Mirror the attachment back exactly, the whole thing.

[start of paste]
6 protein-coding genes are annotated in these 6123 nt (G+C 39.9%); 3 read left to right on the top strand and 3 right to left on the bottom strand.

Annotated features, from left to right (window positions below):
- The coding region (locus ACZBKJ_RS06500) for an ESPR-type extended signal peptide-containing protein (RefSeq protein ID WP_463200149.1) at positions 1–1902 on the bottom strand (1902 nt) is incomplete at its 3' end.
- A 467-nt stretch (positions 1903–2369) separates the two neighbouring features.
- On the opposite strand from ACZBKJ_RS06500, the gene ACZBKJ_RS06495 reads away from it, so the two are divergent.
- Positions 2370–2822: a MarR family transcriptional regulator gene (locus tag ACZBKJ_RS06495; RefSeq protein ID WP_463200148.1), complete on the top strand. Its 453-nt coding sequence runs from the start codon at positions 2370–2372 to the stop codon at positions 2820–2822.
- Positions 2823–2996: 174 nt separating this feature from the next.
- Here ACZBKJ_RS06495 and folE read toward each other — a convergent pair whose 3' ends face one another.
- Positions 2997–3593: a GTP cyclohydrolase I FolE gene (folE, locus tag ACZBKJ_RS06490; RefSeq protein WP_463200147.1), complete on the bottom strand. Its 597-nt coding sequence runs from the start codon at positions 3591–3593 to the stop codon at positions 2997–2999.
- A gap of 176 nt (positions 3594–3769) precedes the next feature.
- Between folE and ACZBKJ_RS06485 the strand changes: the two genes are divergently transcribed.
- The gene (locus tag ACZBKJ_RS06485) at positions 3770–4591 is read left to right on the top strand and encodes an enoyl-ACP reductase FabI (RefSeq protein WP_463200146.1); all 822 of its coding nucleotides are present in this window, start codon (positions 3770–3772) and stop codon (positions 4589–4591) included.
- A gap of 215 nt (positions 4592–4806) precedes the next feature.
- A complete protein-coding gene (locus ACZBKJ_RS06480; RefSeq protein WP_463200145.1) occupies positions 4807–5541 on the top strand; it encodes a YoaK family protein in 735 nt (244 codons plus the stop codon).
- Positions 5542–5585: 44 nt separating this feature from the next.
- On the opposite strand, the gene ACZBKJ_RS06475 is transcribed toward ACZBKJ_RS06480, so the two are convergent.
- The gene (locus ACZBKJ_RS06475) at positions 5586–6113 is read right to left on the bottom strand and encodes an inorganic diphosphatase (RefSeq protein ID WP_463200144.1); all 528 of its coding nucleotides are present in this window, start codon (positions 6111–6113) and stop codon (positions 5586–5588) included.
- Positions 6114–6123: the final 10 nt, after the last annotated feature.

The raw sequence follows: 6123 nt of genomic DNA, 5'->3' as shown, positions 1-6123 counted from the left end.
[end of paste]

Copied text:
6 protein-coding genes are annotated in these 6123 nt (G+C 39.9%); 3 read left to right on the top strand and 3 right to left on the bottom strand.

Annotated features, from left to right (window positions below):
- The coding region (locus ACZBKJ_RS06500) for an ESPR-type extended signal peptide-containing protein (RefSeq protein ID WP_463200149.1) at positions 1–1902 on the bottom strand (1902 nt) is incomplete at its 3' end.
- A 467-nt stretch (positions 1903–2369) separates the two neighbouring features.
- On the opposite strand from ACZBKJ_RS06500, the gene ACZBKJ_RS06495 reads away from it, so the two are divergent.
- Positions 2370–2822: a MarR family transcriptional regulator gene (locus tag ACZBKJ_RS06495; RefSeq protein ID WP_463200148.1), complete on the top strand. Its 453-nt coding sequence runs from the start codon at positions 2370–2372 to the stop codon at positions 2820–2822.
- Positions 2823–2996: 174 nt separating this feature from the next.
- Here ACZBKJ_RS06495 and folE read toward each other — a convergent pair whose 3' ends face one another.
- Positions 2997–3593: a GTP cyclohydrolase I FolE gene (folE, locus tag ACZBKJ_RS06490; RefSeq protein WP_463200147.1), complete on the bottom strand. Its 597-nt coding sequence runs from the start codon at positions 3591–3593 to the stop codon at positions 2997–2999.
- A gap of 176 nt (positions 3594–3769) precedes the next feature.
- Between folE and ACZBKJ_RS06485 the strand changes: the two genes are divergently transcribed.
- The gene (locus tag ACZBKJ_RS06485) at positions 3770–4591 is read left to right on the top strand and encodes an enoyl-ACP reductase FabI (RefSeq protein WP_463200146.1); all 822 of its coding nucleotides are present in this window, start codon (positions 3770–3772) and stop codon (positions 4589–4591) included.
- A gap of 215 nt (positions 4592–4806) precedes the next feature.
- A complete protein-coding gene (locus ACZBKJ_RS06480; RefSeq protein WP_463200145.1) occupies positions 4807–5541 on the top strand; it encodes a YoaK family protein in 735 nt (244 codons plus the stop codon).
- Positions 5542–5585: 44 nt separating this feature from the next.
- On the opposite strand, the gene ACZBKJ_RS06475 is transcribed toward ACZBKJ_RS06480, so the two are convergent.
- The gene (locus ACZBKJ_RS06475) at positions 5586–6113 is read right to left on the bottom strand and encodes an inorganic diphosphatase (RefSeq protein ID WP_463200144.1); all 528 of its coding nucleotides are present in this window, start codon (positions 6111–6113) and stop codon (positions 5586–5588) included.
- Positions 6114–6123: the final 10 nt, after the last annotated feature.

The raw sequence follows: 6123 nt of genomic DNA, 5'->3' as shown, positions 1-6123 counted from the left end.